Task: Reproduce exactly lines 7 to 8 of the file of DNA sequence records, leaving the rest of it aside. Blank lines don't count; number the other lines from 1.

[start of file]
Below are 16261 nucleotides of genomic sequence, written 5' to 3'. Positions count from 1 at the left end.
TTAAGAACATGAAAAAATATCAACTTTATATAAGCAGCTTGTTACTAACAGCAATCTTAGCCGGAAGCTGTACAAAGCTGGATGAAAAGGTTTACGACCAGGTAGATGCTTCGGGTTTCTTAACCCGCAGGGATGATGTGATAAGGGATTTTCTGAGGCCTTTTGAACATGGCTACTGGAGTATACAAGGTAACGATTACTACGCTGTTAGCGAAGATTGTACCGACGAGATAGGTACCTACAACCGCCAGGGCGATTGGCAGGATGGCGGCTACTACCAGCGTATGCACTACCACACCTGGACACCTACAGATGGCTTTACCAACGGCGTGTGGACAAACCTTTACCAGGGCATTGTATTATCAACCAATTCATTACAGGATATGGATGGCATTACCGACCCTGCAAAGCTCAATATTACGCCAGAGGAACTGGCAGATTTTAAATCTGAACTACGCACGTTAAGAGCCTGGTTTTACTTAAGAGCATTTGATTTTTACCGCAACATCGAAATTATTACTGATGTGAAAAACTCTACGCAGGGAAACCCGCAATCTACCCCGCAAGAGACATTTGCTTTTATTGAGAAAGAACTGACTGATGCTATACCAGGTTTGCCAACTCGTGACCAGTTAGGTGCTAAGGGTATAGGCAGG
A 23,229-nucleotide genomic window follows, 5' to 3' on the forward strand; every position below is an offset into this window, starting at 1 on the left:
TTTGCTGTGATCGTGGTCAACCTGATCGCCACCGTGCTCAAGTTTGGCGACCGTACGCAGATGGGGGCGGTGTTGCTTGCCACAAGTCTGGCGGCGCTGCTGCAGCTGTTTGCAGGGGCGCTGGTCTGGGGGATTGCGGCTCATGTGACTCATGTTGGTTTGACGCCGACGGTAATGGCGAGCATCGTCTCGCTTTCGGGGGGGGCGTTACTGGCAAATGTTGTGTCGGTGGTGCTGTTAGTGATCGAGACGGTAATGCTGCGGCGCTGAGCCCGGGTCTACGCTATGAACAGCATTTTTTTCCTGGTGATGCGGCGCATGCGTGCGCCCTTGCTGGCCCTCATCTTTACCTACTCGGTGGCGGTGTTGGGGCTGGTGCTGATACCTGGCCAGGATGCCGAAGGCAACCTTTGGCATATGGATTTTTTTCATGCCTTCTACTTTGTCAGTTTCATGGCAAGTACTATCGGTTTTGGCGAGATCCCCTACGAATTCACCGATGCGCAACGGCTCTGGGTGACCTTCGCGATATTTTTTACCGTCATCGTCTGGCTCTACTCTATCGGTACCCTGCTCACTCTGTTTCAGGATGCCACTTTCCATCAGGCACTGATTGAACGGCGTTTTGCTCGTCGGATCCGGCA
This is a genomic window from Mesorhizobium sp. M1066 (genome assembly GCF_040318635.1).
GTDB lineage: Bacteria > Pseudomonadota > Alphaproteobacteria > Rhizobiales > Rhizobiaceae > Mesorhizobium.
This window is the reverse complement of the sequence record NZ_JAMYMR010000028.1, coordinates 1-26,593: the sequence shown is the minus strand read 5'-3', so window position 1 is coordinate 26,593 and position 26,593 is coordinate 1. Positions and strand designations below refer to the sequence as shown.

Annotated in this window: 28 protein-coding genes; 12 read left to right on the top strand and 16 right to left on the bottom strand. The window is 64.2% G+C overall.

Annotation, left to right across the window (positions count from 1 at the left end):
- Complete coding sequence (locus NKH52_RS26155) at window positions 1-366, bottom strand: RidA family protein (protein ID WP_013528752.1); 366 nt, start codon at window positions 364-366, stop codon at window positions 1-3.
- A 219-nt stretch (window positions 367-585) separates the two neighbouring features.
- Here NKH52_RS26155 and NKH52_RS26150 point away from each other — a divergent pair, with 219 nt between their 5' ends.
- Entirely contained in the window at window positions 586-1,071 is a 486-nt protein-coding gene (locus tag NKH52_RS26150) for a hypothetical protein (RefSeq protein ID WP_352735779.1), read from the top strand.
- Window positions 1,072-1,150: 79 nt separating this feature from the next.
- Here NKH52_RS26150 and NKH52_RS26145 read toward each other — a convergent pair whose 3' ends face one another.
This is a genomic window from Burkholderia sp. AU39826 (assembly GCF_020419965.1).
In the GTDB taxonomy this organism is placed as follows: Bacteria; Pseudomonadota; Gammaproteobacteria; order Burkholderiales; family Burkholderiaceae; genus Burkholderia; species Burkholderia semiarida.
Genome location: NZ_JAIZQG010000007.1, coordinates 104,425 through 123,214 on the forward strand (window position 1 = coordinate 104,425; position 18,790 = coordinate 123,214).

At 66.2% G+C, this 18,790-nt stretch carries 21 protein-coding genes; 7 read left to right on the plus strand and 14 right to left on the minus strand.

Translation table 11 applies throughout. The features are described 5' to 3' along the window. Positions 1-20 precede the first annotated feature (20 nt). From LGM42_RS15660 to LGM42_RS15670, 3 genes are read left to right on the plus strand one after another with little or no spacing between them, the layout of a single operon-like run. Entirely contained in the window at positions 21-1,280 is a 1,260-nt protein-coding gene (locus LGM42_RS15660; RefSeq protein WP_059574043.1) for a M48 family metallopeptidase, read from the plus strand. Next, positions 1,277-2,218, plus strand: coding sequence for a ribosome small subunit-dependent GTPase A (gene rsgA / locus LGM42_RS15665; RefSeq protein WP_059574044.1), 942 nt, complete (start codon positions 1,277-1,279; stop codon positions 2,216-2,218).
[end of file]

This window is the reverse complement of the sequence record NZ_JAMYMR010000028.1, coordinates 1-26,593: the sequence shown is the minus strand read 5'-3', so window position 1 is coordinate 26,593 and position 26,593 is coordinate 1. Positions and strand designations below refer to the sequence as shown.

Annotated in this window: 28 protein-coding genes; 12 read left to right on the top strand and 16 right to left on the bottom strand. The window is 64.2% G+C overall.